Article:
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Dawson County boys looking to capitalize on postseason position
Tigers entering playoffs after first region title in 43 years
Dawson County’s Will Anglin, right passes the ball off to a teammate as the Tigers scrimmage during practice Tuesday afternoon in the school’s gymnasium. - photo by Scott Rogers | The Times

Thad Burgess believes his basketball team is thoroughly battle-tested for the playoffs. Getting a No. 1 seed to the postseason didn't come easy.

Burgess, the ninth-year coach of the Dawson County boys, was as elated as anyone when the Tigers (23-6) ran through the Region 8-AA tournament last weekend with wins against East Hall (21-7) and Jefferson (19-9), capturing the program's first region championship since 1969.

"To beat those two on back-to-back nights is something special," Burgess said. "The Jeffersons and East Halls of the world are some great programs."

The reward for Dawson County is to open the Class AA state playoffs against Region 7-AA's fourth-seeded Calhoun (11-17) at 7:30 p.m. Saturday in Dawsonville.

The young Tigers, who start four juniors and a sophomore, say they're taking the success in stride.

They know it's important to enjoy the experience, but not to linger on past accomplishments too long if they hope to make a deep playoff run.

"We know we may not be the most athletic team, but we know if we play hard, we'll be fine," said junior guard Will Anglin.

Playing in a county with only one high school, Dawson County's run of success has been the talk of the town.

Burgess says he's been flooded with kind words by not only community members, but also basketball coaches around the area.

Players have fed off the support of the student body, which brought a boisterous group to last weekend's region tournament at Hart County, despite the two-hour drive each way from Dawsonville to Hartwell.

"Having our students come out and support us in the region tournament was huge," Anglin said. "If you can get high school kids to drive three hours on a Saturday to support the team, that's impressive.

"Everyone on our side was going crazy when we won it."

The Tigers' play was equally special, despite only playing five players for most of the run to the region championship.

Dawson County's leading scorer Tyler Dominy, who averages 15 points per game, finished with 19 points, 12 rebounds and nine blocked shots against Jefferson in the final, while 6-foot-4 junior post player Bruce Clark pulled down 17 rebounds.

Meanwhile, junior guard Gunnar Armstrong had a run of 24 consecutive free throws over those two games.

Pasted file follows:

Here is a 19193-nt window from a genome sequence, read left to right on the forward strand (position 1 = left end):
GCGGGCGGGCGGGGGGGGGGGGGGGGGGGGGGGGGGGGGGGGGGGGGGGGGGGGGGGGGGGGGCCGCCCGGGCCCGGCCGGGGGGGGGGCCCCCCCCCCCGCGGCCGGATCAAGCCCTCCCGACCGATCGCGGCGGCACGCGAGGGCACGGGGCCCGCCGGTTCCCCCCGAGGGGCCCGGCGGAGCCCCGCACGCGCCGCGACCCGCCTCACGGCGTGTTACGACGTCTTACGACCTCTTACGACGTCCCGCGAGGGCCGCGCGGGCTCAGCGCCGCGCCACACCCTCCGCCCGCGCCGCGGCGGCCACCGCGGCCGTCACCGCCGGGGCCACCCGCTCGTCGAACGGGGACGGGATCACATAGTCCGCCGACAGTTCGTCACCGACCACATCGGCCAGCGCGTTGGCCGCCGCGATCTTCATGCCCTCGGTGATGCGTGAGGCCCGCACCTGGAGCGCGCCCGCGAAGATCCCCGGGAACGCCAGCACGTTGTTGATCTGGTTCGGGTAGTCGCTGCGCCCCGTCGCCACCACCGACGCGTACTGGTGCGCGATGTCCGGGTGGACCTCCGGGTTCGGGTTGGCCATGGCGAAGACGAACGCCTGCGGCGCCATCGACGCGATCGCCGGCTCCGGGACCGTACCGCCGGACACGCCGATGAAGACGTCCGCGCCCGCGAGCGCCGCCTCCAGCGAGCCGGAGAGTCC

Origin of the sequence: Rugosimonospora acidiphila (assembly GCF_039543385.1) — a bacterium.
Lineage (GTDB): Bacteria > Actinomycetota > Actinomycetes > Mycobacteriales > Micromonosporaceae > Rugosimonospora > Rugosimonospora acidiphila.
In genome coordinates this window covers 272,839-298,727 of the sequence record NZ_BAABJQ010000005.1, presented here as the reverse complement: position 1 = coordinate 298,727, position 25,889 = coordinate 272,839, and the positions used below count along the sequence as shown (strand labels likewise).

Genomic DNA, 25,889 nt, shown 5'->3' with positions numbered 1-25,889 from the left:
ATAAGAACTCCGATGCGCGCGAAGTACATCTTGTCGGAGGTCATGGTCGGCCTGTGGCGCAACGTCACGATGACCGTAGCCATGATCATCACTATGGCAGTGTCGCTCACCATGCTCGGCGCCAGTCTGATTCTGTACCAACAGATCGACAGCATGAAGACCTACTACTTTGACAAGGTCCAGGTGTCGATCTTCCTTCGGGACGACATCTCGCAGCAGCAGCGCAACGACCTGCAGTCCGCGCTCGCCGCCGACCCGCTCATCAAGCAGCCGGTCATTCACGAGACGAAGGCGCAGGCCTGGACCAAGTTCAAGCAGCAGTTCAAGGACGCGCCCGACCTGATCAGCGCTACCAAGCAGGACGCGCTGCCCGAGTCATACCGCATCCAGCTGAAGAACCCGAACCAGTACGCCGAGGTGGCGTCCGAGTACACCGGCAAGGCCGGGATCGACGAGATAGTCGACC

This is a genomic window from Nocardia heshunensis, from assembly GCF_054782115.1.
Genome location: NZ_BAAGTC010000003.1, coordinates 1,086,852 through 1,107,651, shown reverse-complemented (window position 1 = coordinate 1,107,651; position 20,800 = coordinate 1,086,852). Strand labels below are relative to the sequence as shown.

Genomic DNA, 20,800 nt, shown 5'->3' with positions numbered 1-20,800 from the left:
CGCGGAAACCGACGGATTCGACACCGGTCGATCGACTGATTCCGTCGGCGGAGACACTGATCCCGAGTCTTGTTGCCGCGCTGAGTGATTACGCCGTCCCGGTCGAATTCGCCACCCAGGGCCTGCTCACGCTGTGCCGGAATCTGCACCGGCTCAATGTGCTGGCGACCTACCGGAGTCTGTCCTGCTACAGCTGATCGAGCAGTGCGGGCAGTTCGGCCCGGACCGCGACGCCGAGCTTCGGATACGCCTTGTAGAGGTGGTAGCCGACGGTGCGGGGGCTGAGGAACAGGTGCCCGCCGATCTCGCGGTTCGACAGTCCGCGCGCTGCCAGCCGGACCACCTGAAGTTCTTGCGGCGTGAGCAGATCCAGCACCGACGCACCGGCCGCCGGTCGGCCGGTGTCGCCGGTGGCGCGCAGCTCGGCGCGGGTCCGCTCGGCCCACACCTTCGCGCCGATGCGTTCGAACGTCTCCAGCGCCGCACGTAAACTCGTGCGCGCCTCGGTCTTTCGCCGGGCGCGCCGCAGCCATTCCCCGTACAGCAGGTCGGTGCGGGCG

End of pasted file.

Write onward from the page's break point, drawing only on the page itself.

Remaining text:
"And we have great chemistry on this team," Burgess said. "When they go out on the court, they expect to win."

The biggest thing Dawson County showed in the victory against the Dragons was that it wasn't going to get flustered when things weren't going well.

Trailing by 10 late in the third quarter, the Tigers put on a run to take the lead in the fourth quarter with Armstrong's free-throw shooting and a big 3-pointer, along with Dominy's 10 fourth-quarter points.

"Our guys wouldn't back down," Burgess said.

And the win for the Tigers against East Hall was one players say was a signature moment for the program. That night, four Tigers scored in double figures.

"East Hall is one of the most well-respected programs there is," Dominy said.

Burgess said his team's strong floor chemistry is the main component that hasn't changed during the year.

That's why he feels comfortable playing the same five guys for most of the game, but also counts on some subs who have helped the team when called into action.

Burgess says his players take a lot of pride in growing up in Dawsonville and coming up through the program.

"I still remember the first speech that coach Burgess gave us when I got on the team," Anglin said. "He told us that we're going to win with what we got.

"And he demands the best out of us."

The Tigers' biggest team-building exercise over the summer came when Dominy, the program's only returning starter, went down with a broken ankle and missed three weeks of games.

Burgess says that the team went on to play very well during a slate of 30 summer-league games, mostly against larger schools.

"The team really came together as one," Dominy said. "We have guys that don't start but have a lot of ability."


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